Thea Derks about her new modern music programme
On Wednesday evening 6th March Thea Derks begins a new monthly programme on the Concertzender called ‘an Ox on the roof: a quick tour of modern music after 1900 ‘. This follows her 4 years series Panorama De Leeuw. Derks: ‘I’m offering listeners advice on how to understand contemporary music.’
You’re a musicologist. How and why did modern music become your subject?
Thea Derks: ‘I started my musical career as horn player in the local band. I learnt to play the instrument thanks to my father, who played the tuba. While I was practising I discovered a mysterious world of sounds by rattling the keys, harder or softer blowing through the tubes or hitting the mouthpiece with my hand. That playfulness was not appreciated, I had to play the notes.’
‘After I moved tor Amsterdam and started my own popgroep Tess, while composing I came across problems I couldn’t solve. I was studying with Misha Mengelberg and Niko Langenhuijsen at the Sweelinck Conservatorium and discovered the IJsbreker, a few minutes walk from my house. There I heard that modern composers used sounds which were once forbidden but were regarded as music. I started to study music science at the University of Amsterdam and the rest is history.’
Who are your most important composers and why?
‘I always have a probllem with questions like this, because composers are incomparable geniuses. But Ok, Sofia Goebaidoelina is certainly one of the most important current composers. She has a very delicate feel for sound colour and her music is so intense that I always get goosebumps, for instance in Nu altijd sneeuw for choir and ensemble. By using inventive playing methods she manages to extract unknown sounds from traditional instruments.’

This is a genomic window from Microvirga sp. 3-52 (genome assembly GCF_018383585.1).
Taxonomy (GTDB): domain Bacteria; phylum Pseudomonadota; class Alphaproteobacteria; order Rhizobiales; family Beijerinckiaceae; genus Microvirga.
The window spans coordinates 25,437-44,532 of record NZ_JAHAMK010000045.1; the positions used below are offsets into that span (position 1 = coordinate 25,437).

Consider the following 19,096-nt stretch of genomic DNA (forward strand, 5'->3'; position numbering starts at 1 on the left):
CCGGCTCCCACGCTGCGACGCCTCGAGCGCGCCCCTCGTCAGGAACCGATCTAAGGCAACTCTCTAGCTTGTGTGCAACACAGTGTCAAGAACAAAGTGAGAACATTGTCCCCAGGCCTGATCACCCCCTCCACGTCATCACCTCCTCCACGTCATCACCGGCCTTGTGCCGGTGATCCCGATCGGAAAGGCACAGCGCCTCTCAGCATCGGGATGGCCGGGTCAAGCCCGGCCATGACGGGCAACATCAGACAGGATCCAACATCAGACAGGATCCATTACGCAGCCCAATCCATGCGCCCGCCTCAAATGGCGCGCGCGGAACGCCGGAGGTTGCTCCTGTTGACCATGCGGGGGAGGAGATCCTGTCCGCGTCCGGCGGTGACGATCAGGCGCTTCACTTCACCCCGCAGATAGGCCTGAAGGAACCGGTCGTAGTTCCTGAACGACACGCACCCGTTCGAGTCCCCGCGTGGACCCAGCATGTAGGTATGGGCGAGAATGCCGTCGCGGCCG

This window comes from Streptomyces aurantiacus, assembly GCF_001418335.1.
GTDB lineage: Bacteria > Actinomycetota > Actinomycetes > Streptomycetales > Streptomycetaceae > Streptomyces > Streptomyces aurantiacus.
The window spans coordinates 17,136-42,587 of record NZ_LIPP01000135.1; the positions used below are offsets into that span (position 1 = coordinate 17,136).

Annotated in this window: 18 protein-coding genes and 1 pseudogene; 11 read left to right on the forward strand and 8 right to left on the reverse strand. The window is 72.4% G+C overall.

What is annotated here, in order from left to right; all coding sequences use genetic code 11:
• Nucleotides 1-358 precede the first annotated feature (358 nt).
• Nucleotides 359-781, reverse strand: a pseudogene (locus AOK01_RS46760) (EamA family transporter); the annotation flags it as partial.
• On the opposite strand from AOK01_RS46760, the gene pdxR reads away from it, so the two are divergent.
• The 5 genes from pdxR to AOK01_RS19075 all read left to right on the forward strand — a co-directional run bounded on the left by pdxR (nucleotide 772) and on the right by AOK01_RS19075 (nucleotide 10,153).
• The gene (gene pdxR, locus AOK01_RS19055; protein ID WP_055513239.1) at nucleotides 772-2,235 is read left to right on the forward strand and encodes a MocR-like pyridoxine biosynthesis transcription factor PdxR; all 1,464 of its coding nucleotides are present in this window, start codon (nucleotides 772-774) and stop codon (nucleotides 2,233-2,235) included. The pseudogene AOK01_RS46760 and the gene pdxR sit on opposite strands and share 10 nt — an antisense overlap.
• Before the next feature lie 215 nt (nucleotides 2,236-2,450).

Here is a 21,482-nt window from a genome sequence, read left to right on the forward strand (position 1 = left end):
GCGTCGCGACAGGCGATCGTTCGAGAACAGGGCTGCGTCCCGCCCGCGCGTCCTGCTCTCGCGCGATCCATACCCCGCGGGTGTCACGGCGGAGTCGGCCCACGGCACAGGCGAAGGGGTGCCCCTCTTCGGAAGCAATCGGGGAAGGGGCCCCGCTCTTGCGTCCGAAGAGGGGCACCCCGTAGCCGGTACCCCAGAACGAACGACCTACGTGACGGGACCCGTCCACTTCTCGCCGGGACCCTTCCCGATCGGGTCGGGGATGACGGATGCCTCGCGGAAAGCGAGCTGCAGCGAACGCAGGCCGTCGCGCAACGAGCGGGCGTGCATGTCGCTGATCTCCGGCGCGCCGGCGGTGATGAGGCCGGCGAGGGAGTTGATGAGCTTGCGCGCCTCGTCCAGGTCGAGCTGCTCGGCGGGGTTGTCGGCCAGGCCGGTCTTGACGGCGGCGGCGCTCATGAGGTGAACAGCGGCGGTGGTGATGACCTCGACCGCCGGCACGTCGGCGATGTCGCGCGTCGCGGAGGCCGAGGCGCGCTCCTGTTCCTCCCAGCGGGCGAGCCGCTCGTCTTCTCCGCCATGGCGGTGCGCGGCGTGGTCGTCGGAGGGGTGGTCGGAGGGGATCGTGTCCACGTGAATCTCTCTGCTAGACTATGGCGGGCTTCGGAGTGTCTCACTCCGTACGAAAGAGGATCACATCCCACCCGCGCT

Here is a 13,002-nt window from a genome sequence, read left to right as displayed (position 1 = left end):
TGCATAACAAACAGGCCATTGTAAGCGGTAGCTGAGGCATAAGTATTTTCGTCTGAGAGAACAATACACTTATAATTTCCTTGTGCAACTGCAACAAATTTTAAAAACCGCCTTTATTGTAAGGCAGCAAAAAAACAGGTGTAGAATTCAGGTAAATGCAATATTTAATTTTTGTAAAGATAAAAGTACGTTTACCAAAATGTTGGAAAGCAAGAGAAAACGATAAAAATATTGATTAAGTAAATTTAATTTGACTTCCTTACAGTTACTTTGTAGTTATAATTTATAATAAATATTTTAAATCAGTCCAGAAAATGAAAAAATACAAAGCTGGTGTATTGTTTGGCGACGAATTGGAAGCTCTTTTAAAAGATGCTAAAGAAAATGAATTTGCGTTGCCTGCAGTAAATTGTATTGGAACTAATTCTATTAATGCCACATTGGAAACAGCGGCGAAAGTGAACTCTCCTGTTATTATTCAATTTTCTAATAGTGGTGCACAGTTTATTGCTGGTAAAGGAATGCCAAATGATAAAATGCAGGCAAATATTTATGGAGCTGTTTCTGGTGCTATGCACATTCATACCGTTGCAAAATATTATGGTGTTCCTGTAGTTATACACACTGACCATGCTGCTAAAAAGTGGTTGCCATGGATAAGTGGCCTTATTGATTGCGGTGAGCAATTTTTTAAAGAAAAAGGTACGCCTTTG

‘But I can also enjoy the radical sound world of Galina Oestvolkaja, ‘ the woman with the hammer’, who almost exclusively composes quarter tones with a dynamic from ppppp to fffff. I also love the unconventional humour of György Ligeti, for example in Aventures/nouvelles avontures and his opera Le grand macabre. The aphoristic, twisted sound world of someone like György Kurtág gets me by the throat, such as in What is the Word.’
‘The much deprecated Dmitri Sjostakovitsj affects me deeply, for example in his 14th Symphony. Lili Boulanger I admire because of her imposing sound constructions, which combine Wangerian grandeur with Russian pathos. Calliope Tsoupaki combines in a splendid way her Greek roots with modern composition techniques. And we mustn’t overlook Arnold Schönberg, who has left lots of lovely pieces such as Pierrot lunaire and Erwartung. This is just a small selection, there are so many more!’
Why do you think so many people find modern music difficult?
‘Partly because in the period after the Second World War compositional skill was valued above intuition and feeling. I remember still the very dry introductions to what were in fact interesting concerts in De IJsbreker. There was so much emphasis on how difficult and cleverly it all hung together, so that you almost voluntarily began to hate the music. For a long time it seemed to be who cares if you listen, after the essay with that title by the American modernist Milton Babbittt.’